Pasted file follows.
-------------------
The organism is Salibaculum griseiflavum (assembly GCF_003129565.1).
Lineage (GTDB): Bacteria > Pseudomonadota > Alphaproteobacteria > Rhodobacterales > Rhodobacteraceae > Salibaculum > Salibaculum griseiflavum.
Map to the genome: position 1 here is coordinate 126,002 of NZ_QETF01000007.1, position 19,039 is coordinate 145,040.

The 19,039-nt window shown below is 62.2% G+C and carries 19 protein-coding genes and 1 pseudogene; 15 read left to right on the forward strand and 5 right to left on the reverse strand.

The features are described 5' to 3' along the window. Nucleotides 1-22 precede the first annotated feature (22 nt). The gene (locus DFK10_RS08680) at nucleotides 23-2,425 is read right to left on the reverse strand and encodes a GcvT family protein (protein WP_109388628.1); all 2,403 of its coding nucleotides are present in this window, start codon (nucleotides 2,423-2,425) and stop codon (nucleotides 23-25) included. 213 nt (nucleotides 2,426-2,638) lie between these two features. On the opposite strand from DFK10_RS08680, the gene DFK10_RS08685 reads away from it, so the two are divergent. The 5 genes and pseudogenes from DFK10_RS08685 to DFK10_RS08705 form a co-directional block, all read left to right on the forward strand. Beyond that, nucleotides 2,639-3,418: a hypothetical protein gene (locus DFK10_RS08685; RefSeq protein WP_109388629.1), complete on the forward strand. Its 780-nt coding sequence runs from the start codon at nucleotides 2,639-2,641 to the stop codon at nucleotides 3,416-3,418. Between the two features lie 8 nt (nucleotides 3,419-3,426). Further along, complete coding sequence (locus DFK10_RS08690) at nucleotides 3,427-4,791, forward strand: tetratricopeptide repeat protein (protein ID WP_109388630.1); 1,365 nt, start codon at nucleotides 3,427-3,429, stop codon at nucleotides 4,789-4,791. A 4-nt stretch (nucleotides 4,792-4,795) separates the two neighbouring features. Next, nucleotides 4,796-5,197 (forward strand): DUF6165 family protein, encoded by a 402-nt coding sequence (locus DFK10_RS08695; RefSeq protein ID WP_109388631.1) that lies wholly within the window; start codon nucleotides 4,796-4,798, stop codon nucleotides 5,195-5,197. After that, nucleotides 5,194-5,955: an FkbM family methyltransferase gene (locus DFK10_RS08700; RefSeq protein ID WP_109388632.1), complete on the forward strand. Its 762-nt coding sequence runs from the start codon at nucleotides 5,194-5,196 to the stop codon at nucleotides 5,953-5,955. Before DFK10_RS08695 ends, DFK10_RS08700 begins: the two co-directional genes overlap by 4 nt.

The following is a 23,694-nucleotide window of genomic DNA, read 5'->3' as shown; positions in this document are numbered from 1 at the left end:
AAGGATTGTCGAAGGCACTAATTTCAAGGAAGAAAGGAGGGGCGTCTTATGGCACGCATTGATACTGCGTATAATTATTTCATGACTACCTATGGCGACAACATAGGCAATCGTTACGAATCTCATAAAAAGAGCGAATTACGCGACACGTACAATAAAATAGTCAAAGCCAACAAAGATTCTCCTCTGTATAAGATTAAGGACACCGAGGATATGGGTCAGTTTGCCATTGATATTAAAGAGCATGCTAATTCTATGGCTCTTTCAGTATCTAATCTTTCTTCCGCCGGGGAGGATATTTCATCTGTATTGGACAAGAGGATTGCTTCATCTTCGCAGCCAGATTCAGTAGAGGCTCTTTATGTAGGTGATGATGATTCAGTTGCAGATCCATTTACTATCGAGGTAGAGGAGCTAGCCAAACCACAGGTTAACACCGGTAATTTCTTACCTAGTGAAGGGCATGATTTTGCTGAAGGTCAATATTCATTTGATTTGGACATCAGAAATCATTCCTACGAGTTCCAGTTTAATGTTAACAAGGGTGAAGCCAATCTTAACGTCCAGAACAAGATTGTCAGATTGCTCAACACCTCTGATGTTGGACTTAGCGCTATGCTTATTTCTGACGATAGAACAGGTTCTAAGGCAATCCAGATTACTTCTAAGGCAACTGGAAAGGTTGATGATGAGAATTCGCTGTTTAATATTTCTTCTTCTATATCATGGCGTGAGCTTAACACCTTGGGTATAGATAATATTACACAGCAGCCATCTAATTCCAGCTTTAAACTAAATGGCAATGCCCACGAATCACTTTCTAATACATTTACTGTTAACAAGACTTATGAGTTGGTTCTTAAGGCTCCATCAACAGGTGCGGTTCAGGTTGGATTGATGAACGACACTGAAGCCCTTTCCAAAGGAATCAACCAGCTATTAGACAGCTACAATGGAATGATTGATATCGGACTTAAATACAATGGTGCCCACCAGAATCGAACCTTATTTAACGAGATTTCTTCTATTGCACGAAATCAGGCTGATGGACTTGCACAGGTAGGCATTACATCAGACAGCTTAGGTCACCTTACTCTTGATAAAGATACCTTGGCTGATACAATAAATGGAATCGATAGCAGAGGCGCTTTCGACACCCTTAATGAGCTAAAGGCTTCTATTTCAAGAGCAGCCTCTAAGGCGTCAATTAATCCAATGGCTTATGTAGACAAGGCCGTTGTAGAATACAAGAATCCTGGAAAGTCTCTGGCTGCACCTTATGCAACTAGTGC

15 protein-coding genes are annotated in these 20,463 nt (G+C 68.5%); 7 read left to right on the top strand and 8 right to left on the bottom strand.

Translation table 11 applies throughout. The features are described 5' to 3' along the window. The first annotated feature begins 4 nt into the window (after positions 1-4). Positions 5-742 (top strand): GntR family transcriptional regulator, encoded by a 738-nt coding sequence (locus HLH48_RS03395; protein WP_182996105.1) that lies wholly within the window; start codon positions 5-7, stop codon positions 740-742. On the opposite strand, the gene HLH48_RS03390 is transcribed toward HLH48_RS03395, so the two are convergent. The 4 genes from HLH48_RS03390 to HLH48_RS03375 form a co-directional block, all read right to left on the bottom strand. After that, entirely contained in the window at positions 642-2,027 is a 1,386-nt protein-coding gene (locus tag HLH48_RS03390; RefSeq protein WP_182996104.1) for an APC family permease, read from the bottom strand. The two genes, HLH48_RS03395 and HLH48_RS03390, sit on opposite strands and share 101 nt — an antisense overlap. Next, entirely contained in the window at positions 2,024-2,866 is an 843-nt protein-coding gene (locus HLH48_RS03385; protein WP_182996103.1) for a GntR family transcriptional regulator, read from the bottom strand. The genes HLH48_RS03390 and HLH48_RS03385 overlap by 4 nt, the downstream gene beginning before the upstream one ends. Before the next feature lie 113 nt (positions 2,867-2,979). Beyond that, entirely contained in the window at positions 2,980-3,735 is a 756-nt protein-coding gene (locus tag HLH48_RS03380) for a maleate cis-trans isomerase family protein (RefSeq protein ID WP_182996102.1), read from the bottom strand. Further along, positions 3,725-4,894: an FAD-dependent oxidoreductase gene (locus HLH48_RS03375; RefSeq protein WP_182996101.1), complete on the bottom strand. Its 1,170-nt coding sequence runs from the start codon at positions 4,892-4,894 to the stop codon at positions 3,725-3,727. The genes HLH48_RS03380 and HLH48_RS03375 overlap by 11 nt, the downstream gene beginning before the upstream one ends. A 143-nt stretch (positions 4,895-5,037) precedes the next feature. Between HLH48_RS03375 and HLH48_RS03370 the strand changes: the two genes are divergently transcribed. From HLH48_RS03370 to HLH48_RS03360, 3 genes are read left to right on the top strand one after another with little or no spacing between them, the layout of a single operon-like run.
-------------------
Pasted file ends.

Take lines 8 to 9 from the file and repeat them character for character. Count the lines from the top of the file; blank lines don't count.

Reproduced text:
15 protein-coding genes are annotated in these 20,463 nt (G+C 68.5%); 7 read left to right on the top strand and 8 right to left on the bottom strand.

Translation table 11 applies throughout. The features are described 5' to 3' along the window. The first annotated feature begins 4 nt into the window (after positions 1-4). Positions 5-742 (top strand): GntR family transcriptional regulator, encoded by a 738-nt coding sequence (locus HLH48_RS03395; protein WP_182996105.1) that lies wholly within the window; start codon positions 5-7, stop codon positions 740-742. On the opposite strand, the gene HLH48_RS03390 is transcribed toward HLH48_RS03395, so the two are convergent. The 4 genes from HLH48_RS03390 to HLH48_RS03375 form a co-directional block, all read right to left on the bottom strand. After that, entirely contained in the window at positions 642-2,027 is a 1,386-nt protein-coding gene (locus tag HLH48_RS03390; RefSeq protein WP_182996104.1) for an APC family permease, read from the bottom strand. The two genes, HLH48_RS03395 and HLH48_RS03390, sit on opposite strands and share 101 nt — an antisense overlap. Next, entirely contained in the window at positions 2,024-2,866 is an 843-nt protein-coding gene (locus HLH48_RS03385; protein WP_182996103.1) for a GntR family transcriptional regulator, read from the bottom strand. The genes HLH48_RS03390 and HLH48_RS03385 overlap by 4 nt, the downstream gene beginning before the upstream one ends. Before the next feature lie 113 nt (positions 2,867-2,979). Beyond that, entirely contained in the window at positions 2,980-3,735 is a 756-nt protein-coding gene (locus tag HLH48_RS03380) for a maleate cis-trans isomerase family protein (RefSeq protein ID WP_182996102.1), read from the bottom strand. Further along, positions 3,725-4,894: an FAD-dependent oxidoreductase gene (locus HLH48_RS03375; RefSeq protein WP_182996101.1), complete on the bottom strand. Its 1,170-nt coding sequence runs from the start codon at positions 4,892-4,894 to the stop codon at positions 3,725-3,727. The genes HLH48_RS03380 and HLH48_RS03375 overlap by 11 nt, the downstream gene beginning before the upstream one ends. A 143-nt stretch (positions 4,895-5,037) precedes the next feature. Between HLH48_RS03375 and HLH48_RS03370 the strand changes: the two genes are divergently transcribed. From HLH48_RS03370 to HLH48_RS03360, 3 genes are read left to right on the top strand one after another with little or no spacing between them, the layout of a single operon-like run.